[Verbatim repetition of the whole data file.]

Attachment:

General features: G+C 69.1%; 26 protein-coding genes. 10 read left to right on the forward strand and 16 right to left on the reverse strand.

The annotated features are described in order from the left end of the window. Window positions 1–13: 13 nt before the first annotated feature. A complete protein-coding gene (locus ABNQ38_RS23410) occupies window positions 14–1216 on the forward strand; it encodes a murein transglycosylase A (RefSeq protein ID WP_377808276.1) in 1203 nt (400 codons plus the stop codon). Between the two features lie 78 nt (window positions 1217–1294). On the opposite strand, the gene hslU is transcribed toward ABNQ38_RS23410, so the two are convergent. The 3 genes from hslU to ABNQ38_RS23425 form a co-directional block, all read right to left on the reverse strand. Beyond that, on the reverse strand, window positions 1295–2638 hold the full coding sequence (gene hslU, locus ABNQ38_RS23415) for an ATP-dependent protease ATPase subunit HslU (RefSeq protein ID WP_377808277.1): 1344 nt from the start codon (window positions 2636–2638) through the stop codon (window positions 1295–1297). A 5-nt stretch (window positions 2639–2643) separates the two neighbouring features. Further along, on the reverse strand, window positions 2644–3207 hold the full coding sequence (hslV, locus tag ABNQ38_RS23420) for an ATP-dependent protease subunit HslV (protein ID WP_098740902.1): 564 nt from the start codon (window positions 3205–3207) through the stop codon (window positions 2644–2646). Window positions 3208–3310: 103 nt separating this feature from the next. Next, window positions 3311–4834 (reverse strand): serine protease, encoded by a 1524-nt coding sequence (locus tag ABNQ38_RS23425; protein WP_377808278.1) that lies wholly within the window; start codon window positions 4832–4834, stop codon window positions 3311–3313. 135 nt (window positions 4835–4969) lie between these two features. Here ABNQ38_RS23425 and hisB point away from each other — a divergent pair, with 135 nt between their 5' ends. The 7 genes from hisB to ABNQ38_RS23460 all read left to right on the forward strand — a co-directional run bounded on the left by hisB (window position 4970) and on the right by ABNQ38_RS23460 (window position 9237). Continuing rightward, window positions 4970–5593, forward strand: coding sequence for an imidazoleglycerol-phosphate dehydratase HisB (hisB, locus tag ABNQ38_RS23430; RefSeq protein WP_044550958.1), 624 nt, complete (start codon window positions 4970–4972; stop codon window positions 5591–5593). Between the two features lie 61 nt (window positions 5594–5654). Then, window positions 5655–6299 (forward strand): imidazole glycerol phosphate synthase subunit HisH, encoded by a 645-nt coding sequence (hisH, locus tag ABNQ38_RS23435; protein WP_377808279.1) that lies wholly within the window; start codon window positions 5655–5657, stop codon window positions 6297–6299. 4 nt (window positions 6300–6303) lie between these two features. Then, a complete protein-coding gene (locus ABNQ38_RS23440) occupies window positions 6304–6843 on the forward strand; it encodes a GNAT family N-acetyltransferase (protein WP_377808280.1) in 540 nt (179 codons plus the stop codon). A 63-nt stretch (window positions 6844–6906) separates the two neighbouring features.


General features: G+C 69.1%; 26 protein-coding genes. 10 read left to right on the forward strand and 16 right to left on the reverse strand.

The annotated features are described in order from the left end of the window. Window positions 1–13: 13 nt before the first annotated feature. A complete protein-coding gene (locus ABNQ38_RS23410) occupies window positions 14–1216 on the forward strand; it encodes a murein transglycosylase A (RefSeq protein ID WP_377808276.1) in 1203 nt (400 codons plus the stop codon). Between the two features lie 78 nt (window positions 1217–1294). On the opposite strand, the gene hslU is transcribed toward ABNQ38_RS23410, so the two are convergent. The 3 genes from hslU to ABNQ38_RS23425 form a co-directional block, all read right to left on the reverse strand. Beyond that, on the reverse strand, window positions 1295–2638 hold the full coding sequence (gene hslU, locus ABNQ38_RS23415) for an ATP-dependent protease ATPase subunit HslU (RefSeq protein ID WP_377808277.1): 1344 nt from the start codon (window positions 2636–2638) through the stop codon (window positions 1295–1297). A 5-nt stretch (window positions 2639–2643) separates the two neighbouring features. Further along, on the reverse strand, window positions 2644–3207 hold the full coding sequence (hslV, locus tag ABNQ38_RS23420) for an ATP-dependent protease subunit HslV (protein ID WP_098740902.1): 564 nt from the start codon (window positions 3205–3207) through the stop codon (window positions 2644–2646). Window positions 3208–3310: 103 nt separating this feature from the next. Next, window positions 3311–4834 (reverse strand): serine protease, encoded by a 1524-nt coding sequence (locus tag ABNQ38_RS23425; protein WP_377808278.1) that lies wholly within the window; start codon window positions 4832–4834, stop codon window positions 3311–3313. 135 nt (window positions 4835–4969) lie between these two features. Here ABNQ38_RS23425 and hisB point away from each other — a divergent pair, with 135 nt between their 5' ends. The 7 genes from hisB to ABNQ38_RS23460 all read left to right on the forward strand — a co-directional run bounded on the left by hisB (window position 4970) and on the right by ABNQ38_RS23460 (window position 9237). Continuing rightward, window positions 4970–5593, forward strand: coding sequence for an imidazoleglycerol-phosphate dehydratase HisB (hisB, locus tag ABNQ38_RS23430; RefSeq protein WP_044550958.1), 624 nt, complete (start codon window positions 4970–4972; stop codon window positions 5591–5593). Between the two features lie 61 nt (window positions 5594–5654). Then, window positions 5655–6299 (forward strand): imidazole glycerol phosphate synthase subunit HisH, encoded by a 645-nt coding sequence (hisH, locus tag ABNQ38_RS23435; protein WP_377808279.1) that lies wholly within the window; start codon window positions 5655–5657, stop codon window positions 6297–6299. 4 nt (window positions 6300–6303) lie between these two features. Then, a complete protein-coding gene (locus ABNQ38_RS23440) occupies window positions 6304–6843 on the forward strand; it encodes a GNAT family N-acetyltransferase (protein WP_377808280.1) in 540 nt (179 codons plus the stop codon). A 63-nt stretch (window positions 6844–6906) separates the two neighbouring features.